- Historic Sites
“The Shah Always Falls”
A soldier-historian looks at how the world has changed in the past decade and finds that America is both hostage to history and likely to be saved by it
March 2003 | Volume 54, Issue 1
I’d like to see us go back to where it is possible, within the realistic limitations of geostrategy, to support plebiscites so that people can agree on whom they want to live with or who should be their leader. I would like to see us on the side of human rights. We talk about human rights very selectively. We beat up on Burma because we don’t have any trade with it, but Saudi Arabia’s abuses of human rights have been vastly worse, and we don’t say boo. Sometimes in the short term, as with Turkey, which is our big aircraft carrier in the Middle East, we have to go softly, but even with Turkey we could talk tougher behind the scenes. Human rights should always be one of the pillars of our foreign policy. I want America to be on the side of the downtrodden, the huddled masses, the tired and the poor. Why not?
You’ve argued that it’s been the business of the United States to destroy empires, that the United States has been the greatest of the anti-imperialist powers.
European imperialism is still hard to assess with a cold eye. We’re too close to it. When we look at the question in a few centuries, I suspect we’ll decide that the imperial powers did some good things, a lot of bad things, and many indifferent things. But in our time they’ve long since outlived their usefulness. They probably started to do so by the eighteenth century, certainly by the nineteenth and absolutely by the twentieth. The United States seems almost like an organic response to the problem of empire. If you look at our wars, even before we were a nation—for example, the series of conflicts leading up to the French and Indian War—we were fighting empires while being a part of one. We were under British suzerainty fighting against the French Empire.
The clash of civilizations is a great thesis, but it does not describe a new phenomenon. The history of the eastern Mediterranean in the twelfth century B.c. is the clash of civilizations, and so are the imperial wars of the eighteenth century. In the eighteenth century the French and Indian War is crucial, and the colonial militia is decisive. On the Plains of Abraham, we prove that modern empires can fall. We show that it’s possible. Well, we fight the greatest empire of that age, the British Empire, twice, once to kick it out, and once to confirm it’s got to stay out. Our next war is against the Mexican Empire. The first phase of our struggle against empires climaxes with the Civil War, when we destroy the imperial legacies of human bondage and a landed aristocracy. That first phase ends with Seward’s purchase of Alaska, and it roughly defines American territory as we know it, except for Hawaii.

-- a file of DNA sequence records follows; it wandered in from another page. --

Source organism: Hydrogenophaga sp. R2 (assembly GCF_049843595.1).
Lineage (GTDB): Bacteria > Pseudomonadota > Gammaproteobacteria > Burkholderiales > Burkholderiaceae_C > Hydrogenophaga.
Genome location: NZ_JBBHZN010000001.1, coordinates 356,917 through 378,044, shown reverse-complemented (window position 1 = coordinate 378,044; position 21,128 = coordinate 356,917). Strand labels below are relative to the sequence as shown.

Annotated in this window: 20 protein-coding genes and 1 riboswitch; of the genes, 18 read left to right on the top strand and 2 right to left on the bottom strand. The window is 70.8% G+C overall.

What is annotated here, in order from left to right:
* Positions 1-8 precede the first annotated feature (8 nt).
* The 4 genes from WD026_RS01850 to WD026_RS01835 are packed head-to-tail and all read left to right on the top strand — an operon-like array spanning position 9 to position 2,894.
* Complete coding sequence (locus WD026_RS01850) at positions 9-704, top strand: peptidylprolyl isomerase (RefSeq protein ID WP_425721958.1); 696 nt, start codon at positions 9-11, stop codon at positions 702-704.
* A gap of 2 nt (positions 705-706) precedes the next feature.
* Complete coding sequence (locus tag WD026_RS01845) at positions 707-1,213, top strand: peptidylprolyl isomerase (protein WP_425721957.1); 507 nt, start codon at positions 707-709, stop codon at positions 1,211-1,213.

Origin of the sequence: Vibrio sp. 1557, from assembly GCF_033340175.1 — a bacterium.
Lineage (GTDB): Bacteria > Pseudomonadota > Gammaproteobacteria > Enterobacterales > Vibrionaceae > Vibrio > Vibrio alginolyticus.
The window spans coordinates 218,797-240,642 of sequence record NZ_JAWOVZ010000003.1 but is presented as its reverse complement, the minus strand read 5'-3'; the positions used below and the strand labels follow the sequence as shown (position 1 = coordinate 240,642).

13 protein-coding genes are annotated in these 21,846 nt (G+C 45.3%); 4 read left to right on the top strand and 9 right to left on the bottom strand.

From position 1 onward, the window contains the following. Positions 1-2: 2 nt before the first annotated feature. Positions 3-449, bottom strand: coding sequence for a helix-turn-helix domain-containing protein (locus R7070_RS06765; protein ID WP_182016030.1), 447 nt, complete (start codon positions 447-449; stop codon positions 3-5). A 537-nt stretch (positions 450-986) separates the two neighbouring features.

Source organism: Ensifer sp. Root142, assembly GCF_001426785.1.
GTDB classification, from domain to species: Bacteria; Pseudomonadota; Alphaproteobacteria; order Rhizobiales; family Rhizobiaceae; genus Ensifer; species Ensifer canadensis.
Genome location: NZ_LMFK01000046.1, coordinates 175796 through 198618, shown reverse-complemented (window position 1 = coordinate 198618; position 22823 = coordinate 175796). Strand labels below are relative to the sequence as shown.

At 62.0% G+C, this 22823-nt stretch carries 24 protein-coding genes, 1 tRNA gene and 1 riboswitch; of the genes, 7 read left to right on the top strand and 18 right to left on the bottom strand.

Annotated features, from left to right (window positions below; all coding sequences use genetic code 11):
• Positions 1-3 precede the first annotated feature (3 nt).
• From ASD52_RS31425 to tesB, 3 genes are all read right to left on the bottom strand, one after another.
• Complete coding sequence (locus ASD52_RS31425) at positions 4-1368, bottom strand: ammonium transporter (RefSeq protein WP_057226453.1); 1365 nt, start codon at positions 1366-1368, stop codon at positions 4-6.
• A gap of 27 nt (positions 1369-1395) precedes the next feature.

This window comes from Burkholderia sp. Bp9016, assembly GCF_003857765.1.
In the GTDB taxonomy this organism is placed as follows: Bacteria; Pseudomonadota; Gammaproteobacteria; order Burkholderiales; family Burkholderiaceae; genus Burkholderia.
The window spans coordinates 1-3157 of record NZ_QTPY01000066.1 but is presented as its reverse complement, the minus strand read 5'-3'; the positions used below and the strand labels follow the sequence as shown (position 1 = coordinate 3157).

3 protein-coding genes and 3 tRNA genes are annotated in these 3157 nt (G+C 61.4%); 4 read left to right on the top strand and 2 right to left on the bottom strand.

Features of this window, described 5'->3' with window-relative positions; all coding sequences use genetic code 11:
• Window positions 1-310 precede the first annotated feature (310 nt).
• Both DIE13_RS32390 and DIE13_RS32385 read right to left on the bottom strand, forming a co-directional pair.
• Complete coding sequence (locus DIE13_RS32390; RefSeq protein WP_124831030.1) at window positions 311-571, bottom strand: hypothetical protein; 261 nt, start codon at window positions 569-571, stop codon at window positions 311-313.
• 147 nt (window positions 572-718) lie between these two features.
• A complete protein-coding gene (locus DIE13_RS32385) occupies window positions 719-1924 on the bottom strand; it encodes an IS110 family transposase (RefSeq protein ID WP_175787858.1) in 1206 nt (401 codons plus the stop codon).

What’s the second phase?
In 1898 phase two kicks in, and America starts looking outward. Nowadays we underestimate the Spanish-American War because we assume that important wars are bloody. This one wasn’t bloody, but it was the first time a non-European power destroyed a European empire. The Spanish Empire was decrepit, archaic, and bankrupt, but it was an empire, and we reached out and broke it, and we began becoming a new form of empire in the process. The Japanese saw that the Europeans didn’t all gang up on the Americans for destroying a European empire, so a half-dozen years later they took on the other decrepit empire in the Far East, the empire of the czars, and destroyed part of it. In the First World War we were fighting alongside empires but also against them, and we destroyed the decrepit Austro-Hungarian and Ottoman empires and the upstart Second Reich. In the Second World War we destroyed the Italian empire, the Japanese empire, and the German Third Reich. By the end of the Cold War we’d destroyed the last great surviving European empire, the Soviet incarnation of the Russian Empire of the czars, and in some respects become an empire ourselves, although a new kind.
This process was layered and complex. In Indochina we were an anti-imperial power fighting imperial wars against anti-imperialists backed by imperial powers. Communism was an imperial force, the last great wave of European imperialism. But at the same time, the Vietnamese and Cambodians were fighting their own anti-imperial struggle against us. By the nineties we’d directly or indirectly been involved in the destruction of almost every European empire. Even the Dutch in Indonesia had to leave back in 1949 because America basically said, “You’ve got to go home.” The Belgians pretty much withered on their own. The Portuguese mostly withered on their own too, but sad to say, we apparently gave Indonesia a green light to kick them out of East Timor, which we came to regret less than a quarter of a century later. Finally, in the course of restructuring empires we’ve gotten a legacy of behaving like a new sort of imperial power. I want us to continue to be this new sort of enlightened imperial power. It’s the moral, right, and wise thing to do.
Is the Chinese empire the last one that you think America will destroy?